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"Good morning, sir!" Fioretti said. "Everything good?"
The man nodded, but before he could say anything, another constituent—a bearded, rickety figure on the other side of South Francisco—yelled out his own answer.
"We need some jobs out here!" he called out to the alderman, and anyone else within earshot.
Fioretti agreed—how could he not? Most of the factories that were once the lifeblood of the west side have been shuttered for years, and the business strips in East Garfield Park have largely been reduced to a few gritty food stores, if anything is open at all. The alderman says that when a Costco opened last month in the medical district, a couple miles away, nearly 30,000 people applied for its 130 jobs.
He told the bearded man to call his office for information about an upcoming job fair.
"Our neighborhoods are experiencing post-traumatic stress syndrome," Fioretti said to me. "The violence and the depression from all the foreclosures are bearing down on people. We can say it's all gangs, but it's more than that."
Still, there were signs of resilience all over the neighborhood. Kids were playing basketball and adults were setting up grills for the St. Joseph Missionary Baptist Church block party on Francisco and Fifth Avenue. "We try to be a refuge," said Pastor Donald McFadden.
On the boarded-up windows of a vacant home on West Monroe—one of several on the block and scores in the immediate neighborhood—someone had affixed a message in carefully cut wooden letters: "Though I walk through the valley I will fear no evil."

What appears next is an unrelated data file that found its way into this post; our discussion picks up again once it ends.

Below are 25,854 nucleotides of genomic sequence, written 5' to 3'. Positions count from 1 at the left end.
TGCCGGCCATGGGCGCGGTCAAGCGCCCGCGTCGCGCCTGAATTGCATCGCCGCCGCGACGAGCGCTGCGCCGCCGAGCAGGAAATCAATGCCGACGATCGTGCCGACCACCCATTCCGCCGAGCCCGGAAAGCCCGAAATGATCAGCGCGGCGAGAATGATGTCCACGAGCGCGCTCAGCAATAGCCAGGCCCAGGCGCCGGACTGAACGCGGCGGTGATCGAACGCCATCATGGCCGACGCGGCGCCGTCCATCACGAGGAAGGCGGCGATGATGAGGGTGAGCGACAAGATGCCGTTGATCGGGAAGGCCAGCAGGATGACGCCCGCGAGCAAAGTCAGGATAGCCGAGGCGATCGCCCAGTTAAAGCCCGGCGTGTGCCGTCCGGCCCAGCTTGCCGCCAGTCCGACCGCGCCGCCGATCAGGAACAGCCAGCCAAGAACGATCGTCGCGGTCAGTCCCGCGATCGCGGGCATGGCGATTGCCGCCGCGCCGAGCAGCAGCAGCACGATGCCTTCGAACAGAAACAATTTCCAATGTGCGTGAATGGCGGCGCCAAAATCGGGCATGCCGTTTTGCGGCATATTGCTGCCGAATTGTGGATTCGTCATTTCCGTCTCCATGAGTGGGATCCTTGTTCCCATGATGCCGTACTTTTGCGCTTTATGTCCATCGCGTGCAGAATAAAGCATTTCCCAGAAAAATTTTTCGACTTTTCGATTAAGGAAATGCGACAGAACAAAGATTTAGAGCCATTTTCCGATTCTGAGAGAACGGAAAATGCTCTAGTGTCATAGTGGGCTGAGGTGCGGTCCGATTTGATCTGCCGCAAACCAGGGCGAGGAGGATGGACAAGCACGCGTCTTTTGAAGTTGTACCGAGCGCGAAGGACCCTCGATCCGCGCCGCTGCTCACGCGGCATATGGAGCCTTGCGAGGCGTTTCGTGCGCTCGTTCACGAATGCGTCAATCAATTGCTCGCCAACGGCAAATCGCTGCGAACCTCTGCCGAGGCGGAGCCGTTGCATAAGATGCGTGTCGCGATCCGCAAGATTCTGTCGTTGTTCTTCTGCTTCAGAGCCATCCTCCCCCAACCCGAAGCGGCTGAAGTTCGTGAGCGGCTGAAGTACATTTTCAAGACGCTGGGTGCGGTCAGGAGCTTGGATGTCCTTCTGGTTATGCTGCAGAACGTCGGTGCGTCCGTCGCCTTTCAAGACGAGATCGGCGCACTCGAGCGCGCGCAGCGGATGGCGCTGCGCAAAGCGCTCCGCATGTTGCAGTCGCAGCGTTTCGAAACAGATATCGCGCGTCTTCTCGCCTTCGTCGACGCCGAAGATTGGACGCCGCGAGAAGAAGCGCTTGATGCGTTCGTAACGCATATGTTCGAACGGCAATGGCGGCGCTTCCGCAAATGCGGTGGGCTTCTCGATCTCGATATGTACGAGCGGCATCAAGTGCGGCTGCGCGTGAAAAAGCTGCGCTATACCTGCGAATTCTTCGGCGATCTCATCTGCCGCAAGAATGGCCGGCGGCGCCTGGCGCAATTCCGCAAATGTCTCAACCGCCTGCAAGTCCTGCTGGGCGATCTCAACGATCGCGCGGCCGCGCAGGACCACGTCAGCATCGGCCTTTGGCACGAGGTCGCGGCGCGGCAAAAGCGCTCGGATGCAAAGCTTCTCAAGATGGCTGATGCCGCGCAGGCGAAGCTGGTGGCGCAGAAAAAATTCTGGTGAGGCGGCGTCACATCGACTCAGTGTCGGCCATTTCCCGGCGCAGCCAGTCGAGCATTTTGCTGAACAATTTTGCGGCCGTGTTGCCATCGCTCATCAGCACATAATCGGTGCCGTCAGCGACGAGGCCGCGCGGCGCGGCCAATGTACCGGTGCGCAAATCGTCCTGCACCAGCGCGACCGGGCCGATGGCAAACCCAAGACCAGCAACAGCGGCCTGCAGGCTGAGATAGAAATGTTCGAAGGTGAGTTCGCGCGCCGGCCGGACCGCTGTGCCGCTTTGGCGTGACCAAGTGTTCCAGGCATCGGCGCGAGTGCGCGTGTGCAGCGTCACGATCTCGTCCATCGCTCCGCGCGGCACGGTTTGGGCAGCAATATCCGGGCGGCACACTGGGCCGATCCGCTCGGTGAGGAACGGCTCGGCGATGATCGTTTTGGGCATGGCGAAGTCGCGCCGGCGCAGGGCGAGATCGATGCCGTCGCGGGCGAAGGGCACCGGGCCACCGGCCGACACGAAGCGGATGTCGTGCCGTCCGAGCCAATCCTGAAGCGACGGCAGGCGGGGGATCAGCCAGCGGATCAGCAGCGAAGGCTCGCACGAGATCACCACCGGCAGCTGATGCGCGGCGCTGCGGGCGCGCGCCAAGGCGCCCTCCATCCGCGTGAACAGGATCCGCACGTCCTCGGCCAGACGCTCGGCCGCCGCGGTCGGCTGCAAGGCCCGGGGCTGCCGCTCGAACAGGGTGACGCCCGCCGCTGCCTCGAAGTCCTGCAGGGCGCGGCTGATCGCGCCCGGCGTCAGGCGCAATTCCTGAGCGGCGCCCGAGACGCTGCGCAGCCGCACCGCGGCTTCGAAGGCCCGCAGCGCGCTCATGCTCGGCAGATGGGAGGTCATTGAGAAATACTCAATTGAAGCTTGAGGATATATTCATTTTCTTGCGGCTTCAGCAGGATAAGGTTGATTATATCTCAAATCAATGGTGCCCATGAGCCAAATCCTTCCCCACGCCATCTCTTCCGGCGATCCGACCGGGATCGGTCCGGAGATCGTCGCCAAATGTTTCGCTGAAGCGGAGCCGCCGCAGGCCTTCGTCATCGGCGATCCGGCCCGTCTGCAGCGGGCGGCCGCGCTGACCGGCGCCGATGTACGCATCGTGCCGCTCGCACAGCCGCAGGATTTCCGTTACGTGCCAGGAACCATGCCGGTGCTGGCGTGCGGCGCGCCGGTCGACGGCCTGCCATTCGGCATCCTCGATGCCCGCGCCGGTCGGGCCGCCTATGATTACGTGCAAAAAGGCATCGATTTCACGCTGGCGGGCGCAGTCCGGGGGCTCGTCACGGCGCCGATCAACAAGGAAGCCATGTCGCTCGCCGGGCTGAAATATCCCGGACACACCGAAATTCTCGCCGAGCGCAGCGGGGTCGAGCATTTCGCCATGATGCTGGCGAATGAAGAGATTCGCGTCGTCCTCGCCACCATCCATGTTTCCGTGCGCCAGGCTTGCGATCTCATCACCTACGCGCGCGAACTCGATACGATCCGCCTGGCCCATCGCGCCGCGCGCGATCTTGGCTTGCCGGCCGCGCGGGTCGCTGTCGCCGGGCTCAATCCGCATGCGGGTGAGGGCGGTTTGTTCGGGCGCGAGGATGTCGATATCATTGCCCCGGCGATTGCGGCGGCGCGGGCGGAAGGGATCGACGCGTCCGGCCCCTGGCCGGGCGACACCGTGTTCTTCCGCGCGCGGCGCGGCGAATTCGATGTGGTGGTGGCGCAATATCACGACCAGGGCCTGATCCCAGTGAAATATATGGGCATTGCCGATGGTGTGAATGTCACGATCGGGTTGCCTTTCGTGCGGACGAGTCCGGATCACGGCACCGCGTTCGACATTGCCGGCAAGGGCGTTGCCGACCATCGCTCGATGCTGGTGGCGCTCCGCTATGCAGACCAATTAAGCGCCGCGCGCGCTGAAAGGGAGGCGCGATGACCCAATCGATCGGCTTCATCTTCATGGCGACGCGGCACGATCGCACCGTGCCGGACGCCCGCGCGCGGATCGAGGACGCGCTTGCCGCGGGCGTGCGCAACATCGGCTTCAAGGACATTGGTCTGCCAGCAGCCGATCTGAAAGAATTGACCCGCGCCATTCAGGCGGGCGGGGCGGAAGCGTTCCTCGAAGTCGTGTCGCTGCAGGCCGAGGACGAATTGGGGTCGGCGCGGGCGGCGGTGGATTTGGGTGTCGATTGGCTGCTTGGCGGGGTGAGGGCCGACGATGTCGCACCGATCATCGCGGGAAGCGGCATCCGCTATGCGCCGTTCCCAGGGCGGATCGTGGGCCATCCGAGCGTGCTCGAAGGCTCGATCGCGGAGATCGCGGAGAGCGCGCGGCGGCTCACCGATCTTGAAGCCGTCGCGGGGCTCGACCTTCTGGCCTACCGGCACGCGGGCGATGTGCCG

Around the corner a retired police officer sat on his porch enjoying the day. And Fioretti himself was armed with a can of black spray paint that he wielded every time he spotted gang graffiti on a street lamppost.
But others who can't find jobs were desperately trying to make their own work.
Fioretti was driving a few minutes later when we came upon a thin woman of about 45 on the corner of Madison and Albany. She was wearing tight pants and a blouse that was barely staying on. It was about 10 AM.
Fioretti rolled down his window. "Good morning."
The woman put on her best smile and hurried over. "Hey, honey!"
"Hey," said Fioretti. "I'm the alderman, and you've got to start walking. Don't make me call."
Her expression turned to dismay. "I'm not a prostitute—"
"I know," he said. "But you've got to start walking."
"OK. But I'm not a prostitute. I just owe somebody 40 dollars, and it's tough out here."
"I know, but you can't be here, OK? I don't want to have to call you in."
"I'll walk that way," she said, pointing east. "I live over there."
"That would be good, then."
"All right, honey," she said. "You have a nice day. I love you guys."